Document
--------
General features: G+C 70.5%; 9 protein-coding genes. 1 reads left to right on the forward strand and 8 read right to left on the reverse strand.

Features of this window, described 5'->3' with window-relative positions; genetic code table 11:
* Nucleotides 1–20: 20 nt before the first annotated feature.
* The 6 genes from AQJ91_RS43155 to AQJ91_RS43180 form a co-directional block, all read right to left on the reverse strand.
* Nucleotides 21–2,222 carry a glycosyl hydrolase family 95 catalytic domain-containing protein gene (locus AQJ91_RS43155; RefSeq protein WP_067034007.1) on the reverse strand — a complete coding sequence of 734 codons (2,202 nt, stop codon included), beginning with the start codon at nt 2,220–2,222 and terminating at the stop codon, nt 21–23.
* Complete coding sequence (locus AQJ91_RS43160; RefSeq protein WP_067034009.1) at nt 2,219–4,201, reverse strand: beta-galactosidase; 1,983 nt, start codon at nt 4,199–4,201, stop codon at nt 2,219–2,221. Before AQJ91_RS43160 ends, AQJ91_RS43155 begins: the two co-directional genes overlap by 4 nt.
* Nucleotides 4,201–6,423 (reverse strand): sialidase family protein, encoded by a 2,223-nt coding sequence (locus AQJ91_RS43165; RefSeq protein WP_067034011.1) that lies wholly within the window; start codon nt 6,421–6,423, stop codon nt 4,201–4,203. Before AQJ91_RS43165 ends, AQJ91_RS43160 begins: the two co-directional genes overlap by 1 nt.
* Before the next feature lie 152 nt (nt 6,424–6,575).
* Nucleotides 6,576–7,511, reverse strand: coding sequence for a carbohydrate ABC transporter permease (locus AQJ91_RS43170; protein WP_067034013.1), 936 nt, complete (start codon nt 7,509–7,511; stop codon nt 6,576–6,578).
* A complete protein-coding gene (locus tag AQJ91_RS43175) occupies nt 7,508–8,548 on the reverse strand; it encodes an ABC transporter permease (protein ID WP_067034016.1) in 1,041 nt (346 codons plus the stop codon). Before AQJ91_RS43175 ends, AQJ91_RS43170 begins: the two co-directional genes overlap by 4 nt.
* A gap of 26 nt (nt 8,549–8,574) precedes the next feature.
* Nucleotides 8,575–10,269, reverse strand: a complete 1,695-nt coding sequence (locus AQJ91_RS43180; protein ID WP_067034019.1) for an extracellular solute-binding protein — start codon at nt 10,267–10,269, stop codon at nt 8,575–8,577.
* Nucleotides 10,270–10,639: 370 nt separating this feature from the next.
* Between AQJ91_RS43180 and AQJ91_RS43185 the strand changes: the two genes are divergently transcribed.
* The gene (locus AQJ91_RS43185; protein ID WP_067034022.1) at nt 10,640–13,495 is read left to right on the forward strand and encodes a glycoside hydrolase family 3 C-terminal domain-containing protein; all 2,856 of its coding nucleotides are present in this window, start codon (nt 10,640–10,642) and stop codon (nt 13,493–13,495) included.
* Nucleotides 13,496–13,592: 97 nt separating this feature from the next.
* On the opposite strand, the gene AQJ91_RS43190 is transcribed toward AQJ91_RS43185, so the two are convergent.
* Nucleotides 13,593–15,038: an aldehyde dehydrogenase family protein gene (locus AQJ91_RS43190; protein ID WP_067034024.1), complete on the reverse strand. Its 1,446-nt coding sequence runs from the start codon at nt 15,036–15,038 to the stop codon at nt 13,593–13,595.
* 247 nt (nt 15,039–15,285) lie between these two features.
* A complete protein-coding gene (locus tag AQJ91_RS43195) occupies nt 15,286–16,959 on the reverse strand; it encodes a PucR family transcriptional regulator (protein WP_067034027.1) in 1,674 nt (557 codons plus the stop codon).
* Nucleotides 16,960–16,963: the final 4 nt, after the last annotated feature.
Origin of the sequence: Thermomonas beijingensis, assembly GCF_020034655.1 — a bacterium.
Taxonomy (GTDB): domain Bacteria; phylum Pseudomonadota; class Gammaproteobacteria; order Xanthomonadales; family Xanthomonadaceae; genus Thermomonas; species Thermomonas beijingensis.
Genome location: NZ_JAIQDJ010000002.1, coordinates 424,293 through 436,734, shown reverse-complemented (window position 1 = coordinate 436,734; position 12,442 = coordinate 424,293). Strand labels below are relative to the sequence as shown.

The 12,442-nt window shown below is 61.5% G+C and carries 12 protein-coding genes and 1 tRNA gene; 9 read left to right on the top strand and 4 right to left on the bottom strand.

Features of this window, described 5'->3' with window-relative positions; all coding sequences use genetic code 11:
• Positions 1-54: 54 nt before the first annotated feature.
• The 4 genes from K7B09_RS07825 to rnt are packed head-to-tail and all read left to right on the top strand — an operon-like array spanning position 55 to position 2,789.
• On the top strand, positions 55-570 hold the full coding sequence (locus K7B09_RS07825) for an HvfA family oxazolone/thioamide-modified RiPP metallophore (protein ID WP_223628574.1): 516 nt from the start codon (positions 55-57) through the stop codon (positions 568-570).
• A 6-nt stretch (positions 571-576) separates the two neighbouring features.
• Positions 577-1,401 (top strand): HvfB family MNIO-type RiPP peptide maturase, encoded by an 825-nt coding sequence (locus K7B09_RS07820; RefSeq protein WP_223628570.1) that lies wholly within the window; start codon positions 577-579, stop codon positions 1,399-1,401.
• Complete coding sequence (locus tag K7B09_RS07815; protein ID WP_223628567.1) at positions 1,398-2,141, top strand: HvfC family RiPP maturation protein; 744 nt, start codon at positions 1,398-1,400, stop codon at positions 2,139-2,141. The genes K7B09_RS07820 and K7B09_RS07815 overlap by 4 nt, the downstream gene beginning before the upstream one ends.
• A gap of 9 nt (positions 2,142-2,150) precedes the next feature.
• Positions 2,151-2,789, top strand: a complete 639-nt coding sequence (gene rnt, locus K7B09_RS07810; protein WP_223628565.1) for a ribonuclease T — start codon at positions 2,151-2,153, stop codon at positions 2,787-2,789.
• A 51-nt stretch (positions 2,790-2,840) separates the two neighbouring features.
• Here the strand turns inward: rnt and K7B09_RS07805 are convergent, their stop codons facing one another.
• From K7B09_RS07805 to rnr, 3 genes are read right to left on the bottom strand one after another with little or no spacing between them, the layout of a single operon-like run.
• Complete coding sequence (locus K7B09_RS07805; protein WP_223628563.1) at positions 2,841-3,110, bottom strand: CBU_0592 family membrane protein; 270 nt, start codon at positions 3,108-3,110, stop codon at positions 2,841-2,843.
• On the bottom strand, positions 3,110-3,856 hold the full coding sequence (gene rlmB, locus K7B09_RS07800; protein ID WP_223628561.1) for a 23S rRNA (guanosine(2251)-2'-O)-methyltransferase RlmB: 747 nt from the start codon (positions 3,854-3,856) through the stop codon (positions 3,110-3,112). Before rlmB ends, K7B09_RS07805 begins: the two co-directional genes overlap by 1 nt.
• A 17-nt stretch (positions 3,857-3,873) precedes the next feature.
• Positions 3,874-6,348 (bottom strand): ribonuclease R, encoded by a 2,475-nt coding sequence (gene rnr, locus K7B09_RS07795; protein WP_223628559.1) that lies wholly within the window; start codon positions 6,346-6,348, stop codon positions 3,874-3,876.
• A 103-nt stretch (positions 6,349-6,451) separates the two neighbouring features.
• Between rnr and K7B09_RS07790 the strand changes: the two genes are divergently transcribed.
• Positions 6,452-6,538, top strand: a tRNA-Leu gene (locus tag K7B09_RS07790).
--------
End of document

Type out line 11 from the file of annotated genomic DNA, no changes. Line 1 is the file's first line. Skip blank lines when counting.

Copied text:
* A gap of 26 nt (nt 8,549–8,574) precedes the next feature.